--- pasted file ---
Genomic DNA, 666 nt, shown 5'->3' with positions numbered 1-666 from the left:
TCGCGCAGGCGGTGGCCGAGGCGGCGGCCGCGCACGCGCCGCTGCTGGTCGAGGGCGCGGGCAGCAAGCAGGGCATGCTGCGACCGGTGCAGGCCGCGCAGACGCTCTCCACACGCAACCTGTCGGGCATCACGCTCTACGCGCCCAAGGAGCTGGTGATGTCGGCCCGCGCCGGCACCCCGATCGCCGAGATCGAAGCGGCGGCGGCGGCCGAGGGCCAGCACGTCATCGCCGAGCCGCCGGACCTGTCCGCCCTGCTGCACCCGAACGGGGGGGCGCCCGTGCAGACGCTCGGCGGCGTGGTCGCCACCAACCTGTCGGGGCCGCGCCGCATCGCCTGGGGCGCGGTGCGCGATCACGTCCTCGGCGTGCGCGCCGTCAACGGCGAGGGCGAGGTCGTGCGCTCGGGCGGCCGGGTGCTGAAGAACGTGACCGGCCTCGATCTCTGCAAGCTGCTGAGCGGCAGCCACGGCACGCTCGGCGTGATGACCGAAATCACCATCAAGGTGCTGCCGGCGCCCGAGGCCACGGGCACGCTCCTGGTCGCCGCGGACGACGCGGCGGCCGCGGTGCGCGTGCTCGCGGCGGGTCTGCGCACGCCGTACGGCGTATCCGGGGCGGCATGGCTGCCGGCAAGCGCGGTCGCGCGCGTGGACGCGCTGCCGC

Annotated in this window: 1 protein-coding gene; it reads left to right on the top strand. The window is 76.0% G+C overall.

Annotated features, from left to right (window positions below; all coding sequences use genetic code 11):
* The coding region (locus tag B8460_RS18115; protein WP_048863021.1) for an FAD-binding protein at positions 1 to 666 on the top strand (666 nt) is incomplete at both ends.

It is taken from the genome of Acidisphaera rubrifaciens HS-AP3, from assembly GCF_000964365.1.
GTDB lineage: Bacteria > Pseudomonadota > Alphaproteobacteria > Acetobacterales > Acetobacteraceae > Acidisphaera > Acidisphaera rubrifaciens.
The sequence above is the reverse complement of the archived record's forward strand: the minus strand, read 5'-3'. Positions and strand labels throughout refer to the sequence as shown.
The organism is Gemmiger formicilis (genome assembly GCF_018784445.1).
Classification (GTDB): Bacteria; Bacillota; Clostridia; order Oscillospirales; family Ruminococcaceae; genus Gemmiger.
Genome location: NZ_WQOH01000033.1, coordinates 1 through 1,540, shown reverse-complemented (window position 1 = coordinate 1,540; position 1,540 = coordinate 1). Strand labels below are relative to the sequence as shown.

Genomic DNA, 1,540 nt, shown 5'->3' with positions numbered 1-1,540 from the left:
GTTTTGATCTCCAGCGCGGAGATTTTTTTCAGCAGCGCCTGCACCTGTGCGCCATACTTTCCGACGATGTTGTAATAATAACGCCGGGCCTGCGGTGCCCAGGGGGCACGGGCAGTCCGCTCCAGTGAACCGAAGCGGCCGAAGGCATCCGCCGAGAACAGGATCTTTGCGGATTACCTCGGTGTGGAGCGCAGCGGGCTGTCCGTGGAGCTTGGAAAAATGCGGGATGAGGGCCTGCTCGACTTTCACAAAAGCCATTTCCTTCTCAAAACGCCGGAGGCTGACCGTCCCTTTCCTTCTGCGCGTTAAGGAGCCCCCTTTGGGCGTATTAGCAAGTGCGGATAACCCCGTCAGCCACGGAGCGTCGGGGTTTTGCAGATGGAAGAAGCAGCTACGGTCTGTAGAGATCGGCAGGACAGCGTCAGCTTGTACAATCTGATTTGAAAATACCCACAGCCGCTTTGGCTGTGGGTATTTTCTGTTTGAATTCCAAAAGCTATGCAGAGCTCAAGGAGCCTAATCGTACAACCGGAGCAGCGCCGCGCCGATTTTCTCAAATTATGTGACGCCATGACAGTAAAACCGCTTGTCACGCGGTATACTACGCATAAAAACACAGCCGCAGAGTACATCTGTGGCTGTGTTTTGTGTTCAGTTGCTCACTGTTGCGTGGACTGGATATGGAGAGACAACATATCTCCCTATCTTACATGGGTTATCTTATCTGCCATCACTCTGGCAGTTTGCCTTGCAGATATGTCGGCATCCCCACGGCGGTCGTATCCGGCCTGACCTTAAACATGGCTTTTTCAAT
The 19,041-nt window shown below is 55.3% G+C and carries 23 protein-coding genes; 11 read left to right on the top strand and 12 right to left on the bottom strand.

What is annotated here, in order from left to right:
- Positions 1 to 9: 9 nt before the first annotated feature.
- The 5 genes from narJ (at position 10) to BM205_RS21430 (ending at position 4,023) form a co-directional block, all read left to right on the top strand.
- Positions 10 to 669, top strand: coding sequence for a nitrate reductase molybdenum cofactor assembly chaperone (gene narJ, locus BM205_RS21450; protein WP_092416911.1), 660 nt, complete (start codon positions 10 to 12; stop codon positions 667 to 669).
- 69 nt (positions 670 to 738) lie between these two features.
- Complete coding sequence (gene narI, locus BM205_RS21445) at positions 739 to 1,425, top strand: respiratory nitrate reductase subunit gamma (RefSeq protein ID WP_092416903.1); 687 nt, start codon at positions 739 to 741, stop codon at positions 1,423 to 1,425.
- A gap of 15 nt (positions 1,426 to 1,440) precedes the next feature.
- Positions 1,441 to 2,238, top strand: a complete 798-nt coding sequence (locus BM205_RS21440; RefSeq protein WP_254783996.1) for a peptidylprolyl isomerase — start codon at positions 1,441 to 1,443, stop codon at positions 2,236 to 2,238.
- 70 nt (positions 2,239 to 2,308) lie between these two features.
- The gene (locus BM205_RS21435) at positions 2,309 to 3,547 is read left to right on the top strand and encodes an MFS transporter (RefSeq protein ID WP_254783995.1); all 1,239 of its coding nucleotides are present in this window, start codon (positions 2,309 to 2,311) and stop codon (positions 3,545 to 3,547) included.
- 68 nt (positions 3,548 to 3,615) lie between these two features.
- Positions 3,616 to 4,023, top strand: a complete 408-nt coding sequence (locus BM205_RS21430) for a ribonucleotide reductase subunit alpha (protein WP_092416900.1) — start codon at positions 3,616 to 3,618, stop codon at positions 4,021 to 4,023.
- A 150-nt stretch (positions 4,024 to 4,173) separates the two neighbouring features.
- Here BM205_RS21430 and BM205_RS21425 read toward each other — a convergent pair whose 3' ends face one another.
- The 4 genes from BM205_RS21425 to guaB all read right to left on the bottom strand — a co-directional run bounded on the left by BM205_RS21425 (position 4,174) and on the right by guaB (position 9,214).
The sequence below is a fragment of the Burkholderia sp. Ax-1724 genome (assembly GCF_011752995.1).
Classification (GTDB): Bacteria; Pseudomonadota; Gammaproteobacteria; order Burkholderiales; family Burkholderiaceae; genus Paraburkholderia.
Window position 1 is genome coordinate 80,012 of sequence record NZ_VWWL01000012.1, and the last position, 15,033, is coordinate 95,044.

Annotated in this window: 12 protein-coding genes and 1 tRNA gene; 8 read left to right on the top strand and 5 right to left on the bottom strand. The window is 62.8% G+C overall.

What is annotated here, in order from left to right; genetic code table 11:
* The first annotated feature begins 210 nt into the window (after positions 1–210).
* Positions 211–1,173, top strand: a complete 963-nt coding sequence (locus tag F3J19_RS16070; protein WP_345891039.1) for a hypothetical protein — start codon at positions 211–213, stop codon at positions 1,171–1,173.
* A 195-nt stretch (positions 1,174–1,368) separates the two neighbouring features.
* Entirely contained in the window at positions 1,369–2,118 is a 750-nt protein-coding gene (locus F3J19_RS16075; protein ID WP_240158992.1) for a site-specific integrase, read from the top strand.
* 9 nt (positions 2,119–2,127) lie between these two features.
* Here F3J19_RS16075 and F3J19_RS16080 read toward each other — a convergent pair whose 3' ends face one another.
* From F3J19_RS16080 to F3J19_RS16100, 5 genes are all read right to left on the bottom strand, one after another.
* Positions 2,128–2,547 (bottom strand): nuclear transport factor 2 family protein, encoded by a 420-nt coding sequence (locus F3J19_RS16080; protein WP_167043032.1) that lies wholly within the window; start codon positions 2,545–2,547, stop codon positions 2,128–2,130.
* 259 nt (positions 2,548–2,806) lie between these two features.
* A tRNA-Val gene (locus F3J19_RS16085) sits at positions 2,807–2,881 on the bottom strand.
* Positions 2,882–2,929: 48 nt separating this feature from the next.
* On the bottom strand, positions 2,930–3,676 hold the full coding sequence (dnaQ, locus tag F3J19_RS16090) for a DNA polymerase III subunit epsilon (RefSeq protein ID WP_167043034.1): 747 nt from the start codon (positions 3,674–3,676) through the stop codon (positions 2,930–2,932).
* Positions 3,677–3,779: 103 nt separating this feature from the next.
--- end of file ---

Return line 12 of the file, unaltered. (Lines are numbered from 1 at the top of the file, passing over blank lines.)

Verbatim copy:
Genomic DNA, 1,540 nt, shown 5'->3' with positions numbered 1-1,540 from the left: